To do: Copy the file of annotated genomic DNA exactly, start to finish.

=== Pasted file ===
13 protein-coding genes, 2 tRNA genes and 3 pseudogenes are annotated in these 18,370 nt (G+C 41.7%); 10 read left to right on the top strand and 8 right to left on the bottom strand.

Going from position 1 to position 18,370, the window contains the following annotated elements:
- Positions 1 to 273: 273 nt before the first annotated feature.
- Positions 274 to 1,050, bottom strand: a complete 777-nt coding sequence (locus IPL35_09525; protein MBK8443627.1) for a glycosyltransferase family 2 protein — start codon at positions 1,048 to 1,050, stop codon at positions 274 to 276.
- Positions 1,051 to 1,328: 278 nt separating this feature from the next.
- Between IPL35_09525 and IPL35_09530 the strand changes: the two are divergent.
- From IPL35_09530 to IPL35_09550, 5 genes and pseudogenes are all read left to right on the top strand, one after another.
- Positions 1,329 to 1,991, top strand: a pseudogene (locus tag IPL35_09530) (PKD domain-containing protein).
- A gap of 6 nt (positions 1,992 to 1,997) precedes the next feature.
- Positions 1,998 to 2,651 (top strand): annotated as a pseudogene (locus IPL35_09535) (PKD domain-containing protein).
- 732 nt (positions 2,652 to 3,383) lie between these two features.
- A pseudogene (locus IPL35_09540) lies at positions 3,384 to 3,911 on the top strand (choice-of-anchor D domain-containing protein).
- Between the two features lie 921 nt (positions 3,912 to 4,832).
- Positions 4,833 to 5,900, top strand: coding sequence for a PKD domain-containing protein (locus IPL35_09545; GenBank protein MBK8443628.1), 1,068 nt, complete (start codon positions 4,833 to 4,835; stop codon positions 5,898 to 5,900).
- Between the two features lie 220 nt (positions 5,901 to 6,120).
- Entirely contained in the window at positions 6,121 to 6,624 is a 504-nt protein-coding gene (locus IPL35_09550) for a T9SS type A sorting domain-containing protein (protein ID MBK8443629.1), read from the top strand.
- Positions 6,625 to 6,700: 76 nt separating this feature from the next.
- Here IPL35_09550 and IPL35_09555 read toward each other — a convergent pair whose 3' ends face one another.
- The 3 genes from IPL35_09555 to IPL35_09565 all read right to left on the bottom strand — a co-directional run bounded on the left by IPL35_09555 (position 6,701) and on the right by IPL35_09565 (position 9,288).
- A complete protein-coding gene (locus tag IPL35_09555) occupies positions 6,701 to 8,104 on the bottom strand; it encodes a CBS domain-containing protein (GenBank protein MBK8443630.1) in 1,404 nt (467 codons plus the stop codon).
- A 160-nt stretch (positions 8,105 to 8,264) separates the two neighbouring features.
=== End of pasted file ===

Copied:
13 protein-coding genes, 2 tRNA genes and 3 pseudogenes are annotated in these 18,370 nt (G+C 41.7%); 10 read left to right on the top strand and 8 right to left on the bottom strand.

Going from position 1 to position 18,370, the window contains the following annotated elements:
- Positions 1 to 273: 273 nt before the first annotated feature.
- Positions 274 to 1,050, bottom strand: a complete 777-nt coding sequence (locus IPL35_09525; protein MBK8443627.1) for a glycosyltransferase family 2 protein — start codon at positions 1,048 to 1,050, stop codon at positions 274 to 276.
- Positions 1,051 to 1,328: 278 nt separating this feature from the next.
- Between IPL35_09525 and IPL35_09530 the strand changes: the two are divergent.
- From IPL35_09530 to IPL35_09550, 5 genes and pseudogenes are all read left to right on the top strand, one after another.
- Positions 1,329 to 1,991, top strand: a pseudogene (locus tag IPL35_09530) (PKD domain-containing protein).
- A gap of 6 nt (positions 1,992 to 1,997) precedes the next feature.
- Positions 1,998 to 2,651 (top strand): annotated as a pseudogene (locus IPL35_09535) (PKD domain-containing protein).
- 732 nt (positions 2,652 to 3,383) lie between these two features.
- A pseudogene (locus IPL35_09540) lies at positions 3,384 to 3,911 on the top strand (choice-of-anchor D domain-containing protein).
- Between the two features lie 921 nt (positions 3,912 to 4,832).
- Positions 4,833 to 5,900, top strand: coding sequence for a PKD domain-containing protein (locus IPL35_09545; GenBank protein MBK8443628.1), 1,068 nt, complete (start codon positions 4,833 to 4,835; stop codon positions 5,898 to 5,900).
- Between the two features lie 220 nt (positions 5,901 to 6,120).
- Entirely contained in the window at positions 6,121 to 6,624 is a 504-nt protein-coding gene (locus IPL35_09550) for a T9SS type A sorting domain-containing protein (protein ID MBK8443629.1), read from the top strand.
- Positions 6,625 to 6,700: 76 nt separating this feature from the next.
- Here IPL35_09550 and IPL35_09555 read toward each other — a convergent pair whose 3' ends face one another.
- The 3 genes from IPL35_09555 to IPL35_09565 all read right to left on the bottom strand — a co-directional run bounded on the left by IPL35_09555 (position 6,701) and on the right by IPL35_09565 (position 9,288).
- A complete protein-coding gene (locus tag IPL35_09555) occupies positions 6,701 to 8,104 on the bottom strand; it encodes a CBS domain-containing protein (GenBank protein MBK8443630.1) in 1,404 nt (467 codons plus the stop codon).
- A 160-nt stretch (positions 8,105 to 8,264) separates the two neighbouring features.